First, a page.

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World Cup Alcohol Suppliers Brewdog Stir Controversy With Anti-Qatar Stance

World Cup Alcohol Suppliers Brewdog Stir Controversy With Anti-Qatar Stance

The festival of football is nearly here, with just 10 days left on the calendar until all eyes turn towards Qatar for the FIFA World Cup

Ideally, the countdown to the footy extravaganza is loaded with speculation, excitement and plenty of anticipation.

While all those notions are present in time for Qatar, they feel a bit drowned out, and for that, you can blame the ‘sportwashing’ element in the room.

The upcoming event has provided yet another showcase of FIFA’s blatant and unabashed corruption.

Handing Qatar, a nation riddled with Human Rights abuse, the honour of hosting the World Cup is vile in itself, but the organization have also gone ahead and granted plenty of concessions to somehow make it possible. 

A mid-season stoppage, absurd and untraditional scheduling, and feigning obliviousness to the dubious morality of it all, FIFA have done the lot. 

Naturally, there’s a bit of unease surrounding the event, with many players boycotting the tournament entirely. Even companies have spoken out against it, be it in their typically deceitful ways. 

Most of them have done a pretty decent job at sticking the landing with their soulless statements, aside from a certain brewery that opted to make a hypocritical statement out of it.

The company in question is Brewdog, a Scottish Brewery, that has taken the exhibitionist route with its advertising and proudly declared itself to be ‘the anti-sponsor of the World F*Cup’.

As part of its campaign, the brewery also set up billboards displaying similarly critical statements, such as, ‘First Russia, then Qatar. Can’t wait for North Korea’. Additionally, Brewdog also announced that all profits from their ‘Lost Lager’ beverage would go towards Human Rights charities.

It didn’t long before their efforts went in vain, as users online quickly saw through the facade and called out the brewery for its hypocrisy.

The reasons for the backlash are numerous, and go on to expose the disingenuous nature of their campaign.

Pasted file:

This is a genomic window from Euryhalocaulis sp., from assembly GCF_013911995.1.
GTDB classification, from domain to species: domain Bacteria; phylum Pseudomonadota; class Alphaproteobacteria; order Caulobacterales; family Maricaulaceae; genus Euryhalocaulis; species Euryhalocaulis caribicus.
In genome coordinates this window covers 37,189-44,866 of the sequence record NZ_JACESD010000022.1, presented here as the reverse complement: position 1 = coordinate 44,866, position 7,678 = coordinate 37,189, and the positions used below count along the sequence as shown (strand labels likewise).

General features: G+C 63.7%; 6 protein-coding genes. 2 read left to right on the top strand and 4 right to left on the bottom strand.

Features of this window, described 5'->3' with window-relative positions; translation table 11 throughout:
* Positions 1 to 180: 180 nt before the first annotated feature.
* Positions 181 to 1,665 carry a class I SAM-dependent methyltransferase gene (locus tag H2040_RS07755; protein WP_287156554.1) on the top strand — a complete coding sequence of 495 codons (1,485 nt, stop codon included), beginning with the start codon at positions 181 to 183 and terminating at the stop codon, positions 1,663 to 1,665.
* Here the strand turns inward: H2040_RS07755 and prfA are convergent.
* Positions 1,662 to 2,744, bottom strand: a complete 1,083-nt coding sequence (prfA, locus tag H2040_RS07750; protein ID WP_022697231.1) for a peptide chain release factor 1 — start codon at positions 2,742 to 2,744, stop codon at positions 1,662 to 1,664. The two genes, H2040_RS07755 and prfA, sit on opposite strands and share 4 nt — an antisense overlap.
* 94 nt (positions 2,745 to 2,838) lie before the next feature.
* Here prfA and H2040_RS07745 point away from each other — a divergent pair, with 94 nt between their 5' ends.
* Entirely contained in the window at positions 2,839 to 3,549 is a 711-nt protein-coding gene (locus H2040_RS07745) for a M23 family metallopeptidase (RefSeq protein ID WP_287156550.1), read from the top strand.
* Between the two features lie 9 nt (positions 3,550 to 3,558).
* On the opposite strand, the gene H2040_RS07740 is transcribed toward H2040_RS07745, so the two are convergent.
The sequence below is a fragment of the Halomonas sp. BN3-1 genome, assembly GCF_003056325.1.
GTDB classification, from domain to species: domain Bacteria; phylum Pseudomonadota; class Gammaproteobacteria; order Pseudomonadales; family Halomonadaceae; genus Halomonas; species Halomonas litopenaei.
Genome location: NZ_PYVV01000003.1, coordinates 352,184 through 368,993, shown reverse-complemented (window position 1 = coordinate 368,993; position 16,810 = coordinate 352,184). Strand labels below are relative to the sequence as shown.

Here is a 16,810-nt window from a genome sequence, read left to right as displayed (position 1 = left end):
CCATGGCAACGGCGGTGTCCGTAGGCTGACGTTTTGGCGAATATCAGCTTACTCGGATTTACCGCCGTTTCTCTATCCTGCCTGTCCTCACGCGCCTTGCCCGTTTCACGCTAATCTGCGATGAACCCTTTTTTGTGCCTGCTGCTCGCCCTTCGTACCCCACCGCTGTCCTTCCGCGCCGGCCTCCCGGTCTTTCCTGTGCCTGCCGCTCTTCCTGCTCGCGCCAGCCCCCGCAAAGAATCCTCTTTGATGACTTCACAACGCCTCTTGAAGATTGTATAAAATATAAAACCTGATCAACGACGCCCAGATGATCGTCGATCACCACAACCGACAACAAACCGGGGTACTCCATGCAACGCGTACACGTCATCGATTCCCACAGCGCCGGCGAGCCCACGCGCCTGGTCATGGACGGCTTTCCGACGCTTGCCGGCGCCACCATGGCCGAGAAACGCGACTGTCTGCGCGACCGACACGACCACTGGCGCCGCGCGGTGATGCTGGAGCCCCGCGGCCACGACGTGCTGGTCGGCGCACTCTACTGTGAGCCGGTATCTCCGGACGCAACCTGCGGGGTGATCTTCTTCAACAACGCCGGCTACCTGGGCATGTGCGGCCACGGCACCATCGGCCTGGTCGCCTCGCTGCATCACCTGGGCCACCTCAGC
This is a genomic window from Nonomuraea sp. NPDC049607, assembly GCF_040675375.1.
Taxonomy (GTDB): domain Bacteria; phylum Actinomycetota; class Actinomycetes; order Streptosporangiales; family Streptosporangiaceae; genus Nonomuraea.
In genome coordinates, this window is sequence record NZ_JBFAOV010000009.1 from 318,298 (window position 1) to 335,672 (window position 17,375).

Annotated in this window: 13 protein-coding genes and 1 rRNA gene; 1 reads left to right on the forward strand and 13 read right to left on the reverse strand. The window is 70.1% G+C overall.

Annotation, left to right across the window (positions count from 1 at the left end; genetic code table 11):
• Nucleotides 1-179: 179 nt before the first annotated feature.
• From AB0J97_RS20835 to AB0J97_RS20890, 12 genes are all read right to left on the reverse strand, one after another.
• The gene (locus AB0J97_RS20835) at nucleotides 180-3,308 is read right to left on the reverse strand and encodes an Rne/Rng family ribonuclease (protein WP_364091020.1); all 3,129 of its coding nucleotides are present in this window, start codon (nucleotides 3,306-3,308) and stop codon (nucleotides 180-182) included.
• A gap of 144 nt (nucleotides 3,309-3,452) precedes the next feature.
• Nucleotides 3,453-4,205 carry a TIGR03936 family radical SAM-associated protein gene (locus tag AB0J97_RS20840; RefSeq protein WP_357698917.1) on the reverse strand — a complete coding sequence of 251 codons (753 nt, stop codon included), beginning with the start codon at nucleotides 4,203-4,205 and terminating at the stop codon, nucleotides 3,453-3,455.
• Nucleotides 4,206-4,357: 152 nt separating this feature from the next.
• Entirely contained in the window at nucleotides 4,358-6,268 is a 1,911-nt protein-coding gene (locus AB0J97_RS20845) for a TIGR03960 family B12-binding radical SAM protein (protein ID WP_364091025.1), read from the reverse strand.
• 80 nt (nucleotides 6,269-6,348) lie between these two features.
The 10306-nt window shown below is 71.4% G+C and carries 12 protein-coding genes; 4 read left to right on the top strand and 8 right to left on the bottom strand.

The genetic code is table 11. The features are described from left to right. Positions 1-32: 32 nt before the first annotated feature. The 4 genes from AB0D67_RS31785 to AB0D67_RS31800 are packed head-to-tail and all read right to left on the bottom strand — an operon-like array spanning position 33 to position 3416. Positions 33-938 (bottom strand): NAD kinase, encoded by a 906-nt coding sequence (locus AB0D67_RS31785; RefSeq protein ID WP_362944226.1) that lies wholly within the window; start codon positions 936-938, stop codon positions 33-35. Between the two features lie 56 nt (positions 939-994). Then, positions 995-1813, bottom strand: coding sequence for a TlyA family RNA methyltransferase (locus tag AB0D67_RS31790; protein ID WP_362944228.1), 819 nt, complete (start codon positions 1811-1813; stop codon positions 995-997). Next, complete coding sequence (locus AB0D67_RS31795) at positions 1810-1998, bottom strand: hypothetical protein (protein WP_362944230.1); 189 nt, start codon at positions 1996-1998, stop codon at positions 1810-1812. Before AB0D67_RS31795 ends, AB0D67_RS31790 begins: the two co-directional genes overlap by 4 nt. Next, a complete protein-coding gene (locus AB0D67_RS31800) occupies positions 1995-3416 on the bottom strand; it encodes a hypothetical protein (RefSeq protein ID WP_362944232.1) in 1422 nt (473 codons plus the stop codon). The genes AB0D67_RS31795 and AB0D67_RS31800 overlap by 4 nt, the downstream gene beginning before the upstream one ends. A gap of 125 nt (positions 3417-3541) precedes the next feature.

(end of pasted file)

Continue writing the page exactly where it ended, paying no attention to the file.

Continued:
The primary criticism levied at Brewdog was regarding their own workplace conditions, with former employees calling it ‘a culture of fear and intimidation‘. 

It’s been only 10 months since the airing of ‘Disclosure : The Truth About Brewdog’, a documentary which brought the toxicity to light. 

Naturally, many found their politically correct turnaround to be a bit hollow, especially since their own history is nothing to write home about. 

That wasn’t all, as another layer of their hypocrisy emerged soon after.

Apparently. Brewdog has had a supply deal in place for months, one which enables them to supply beer into Qatar just in time for the World Cup tourism spike. 

Qatar is known to be strict on alcohol, and as such, the nation has a single, state-controlled distributor, namely the Qatar Distribution Company.

With Brewdog already being available in the Gulf nation, could it be that the ‘anti-sponsors’ are in cahoots with the ‘corrupt state’?

The company quickly rejected that notion with a statement, although their product’s mere presence indicated just how genuine their campaign was.

The revelation that really checked all the virtue-signalling boxes was the fact that Brewdog will continue to show World Cup matches live on their venues, allowing them to profit from the revenue it’ll bring. 

Maybe it’s just us, but the meaning of  ‘anti-sponsor’ seems lost on them. 

In conclusion, Brewdog’s masquerade is another example of capitalism feeding off of real suffering, all while sporting a dodgy veil with an arm extended to reap the cash.

Hopefully, the backlash received by them will dis-encourage other companies from attempting similarly empty campaigns.